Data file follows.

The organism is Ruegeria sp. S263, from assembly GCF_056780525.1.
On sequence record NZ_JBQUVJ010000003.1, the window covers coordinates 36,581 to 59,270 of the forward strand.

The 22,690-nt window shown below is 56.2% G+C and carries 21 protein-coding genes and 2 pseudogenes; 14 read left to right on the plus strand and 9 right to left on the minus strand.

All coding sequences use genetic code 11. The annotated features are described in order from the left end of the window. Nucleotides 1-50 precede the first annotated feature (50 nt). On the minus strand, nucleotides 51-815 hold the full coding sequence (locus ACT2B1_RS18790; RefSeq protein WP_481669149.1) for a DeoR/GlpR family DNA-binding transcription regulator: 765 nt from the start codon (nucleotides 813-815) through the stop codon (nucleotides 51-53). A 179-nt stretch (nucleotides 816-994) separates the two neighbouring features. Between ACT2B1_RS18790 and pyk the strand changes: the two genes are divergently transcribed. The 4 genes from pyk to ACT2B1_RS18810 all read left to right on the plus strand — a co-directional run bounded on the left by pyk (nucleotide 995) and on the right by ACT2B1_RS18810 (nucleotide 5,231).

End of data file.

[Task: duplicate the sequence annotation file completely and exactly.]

The organism is Ruegeria sp. S263, from assembly GCF_056780525.1.
On sequence record NZ_JBQUVJ010000003.1, the window covers coordinates 36,581 to 59,270 of the forward strand.

The 22,690-nt window shown below is 56.2% G+C and carries 21 protein-coding genes and 2 pseudogenes; 14 read left to right on the plus strand and 9 right to left on the minus strand.

All coding sequences use genetic code 11. The annotated features are described in order from the left end of the window. Nucleotides 1-50 precede the first annotated feature (50 nt). On the minus strand, nucleotides 51-815 hold the full coding sequence (locus ACT2B1_RS18790; RefSeq protein WP_481669149.1) for a DeoR/GlpR family DNA-binding transcription regulator: 765 nt from the start codon (nucleotides 813-815) through the stop codon (nucleotides 51-53). A 179-nt stretch (nucleotides 816-994) separates the two neighbouring features. Between ACT2B1_RS18790 and pyk the strand changes: the two genes are divergently transcribed. The 4 genes from pyk to ACT2B1_RS18810 all read left to right on the plus strand — a co-directional run bounded on the left by pyk (nucleotide 995) and on the right by ACT2B1_RS18810 (nucleotide 5,231).